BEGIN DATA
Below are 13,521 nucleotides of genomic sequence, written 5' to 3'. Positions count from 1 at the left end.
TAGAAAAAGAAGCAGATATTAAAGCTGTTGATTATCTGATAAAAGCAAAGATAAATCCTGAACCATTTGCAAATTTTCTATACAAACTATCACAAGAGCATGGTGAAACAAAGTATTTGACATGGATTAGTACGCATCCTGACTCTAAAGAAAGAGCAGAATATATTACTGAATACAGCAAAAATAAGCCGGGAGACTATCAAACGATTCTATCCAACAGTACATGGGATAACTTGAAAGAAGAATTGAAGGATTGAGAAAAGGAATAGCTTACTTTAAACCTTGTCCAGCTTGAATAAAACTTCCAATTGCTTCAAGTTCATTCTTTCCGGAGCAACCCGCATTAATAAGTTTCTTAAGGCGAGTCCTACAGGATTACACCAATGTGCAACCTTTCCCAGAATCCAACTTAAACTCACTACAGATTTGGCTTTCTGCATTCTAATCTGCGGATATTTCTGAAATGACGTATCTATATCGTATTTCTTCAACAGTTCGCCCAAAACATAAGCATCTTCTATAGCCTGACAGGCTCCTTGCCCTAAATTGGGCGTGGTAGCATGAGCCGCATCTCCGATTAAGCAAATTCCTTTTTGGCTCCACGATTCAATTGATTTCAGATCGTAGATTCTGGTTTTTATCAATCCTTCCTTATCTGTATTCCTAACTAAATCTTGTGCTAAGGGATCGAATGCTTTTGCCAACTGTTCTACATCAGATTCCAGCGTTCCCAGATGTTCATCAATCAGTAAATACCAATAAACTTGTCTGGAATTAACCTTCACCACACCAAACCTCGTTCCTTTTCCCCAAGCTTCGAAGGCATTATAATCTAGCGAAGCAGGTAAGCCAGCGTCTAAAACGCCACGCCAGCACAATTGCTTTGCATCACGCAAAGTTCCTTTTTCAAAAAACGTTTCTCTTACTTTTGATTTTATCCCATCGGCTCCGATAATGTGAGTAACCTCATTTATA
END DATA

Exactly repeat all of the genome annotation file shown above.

Below are 13,521 nucleotides of genomic sequence, written 5' to 3'. Positions count from 1 at the left end.
TAGAAAAAGAAGCAGATATTAAAGCTGTTGATTATCTGATAAAAGCAAAGATAAATCCTGAACCATTTGCAAATTTTCTATACAAACTATCACAAGAGCATGGTGAAACAAAGTATTTGACATGGATTAGTACGCATCCTGACTCTAAAGAAAGAGCAGAATATATTACTGAATACAGCAAAAATAAGCCGGGAGACTATCAAACGATTCTATCCAACAGTACATGGGATAACTTGAAAGAAGAATTGAAGGATTGAGAAAAGGAATAGCTTACTTTAAACCTTGTCCAGCTTGAATAAAACTTCCAATTGCTTCAAGTTCATTCTTTCCGGAGCAACCCGCATTAATAAGTTTCTTAAGGCGAGTCCTACAGGATTACACCAATGTGCAACCTTTCCCAGAATCCAACTTAAACTCACTACAGATTTGGCTTTCTGCATTCTAATCTGCGGATATTTCTGAAATGACGTATCTATATCGTATTTCTTCAACAGTTCGCCCAAAACATAAGCATCTTCTATAGCCTGACAGGCTCCTTGCCCTAAATTGGGCGTGGTAGCATGAGCCGCATCTCCGATTAAGCAAATTCCTTTTTGGCTCCACGATTCAATTGATTTCAGATCGTAGATTCTGGTTTTTATCAATCCTTCCTTATCTGTATTCCTAACTAAATCTTGTGCTAAGGGATCGAATGCTTTTGCCAACTGTTCTACATCAGATTCCAGCGTTCCCAGATGTTCATCAATCAGTAAATACCAATAAACTTGTCTGGAATTAACCTTCACCACACCAAACCTCGTTCCTTTTCCCCAAGCTTCGAAGGCATTATAATCTAGCGAAGCAGGTAAGCCAGCGTCTAAAACGCCACGCCAGCACAATTGCTTTGCATCACGCAAAGTTCCTTTTTCAAAAAACGTTTCTCTTACTTTTGATTTTATCCCATCGGCTCCGATAATGTGAGTAACCTCATTTATA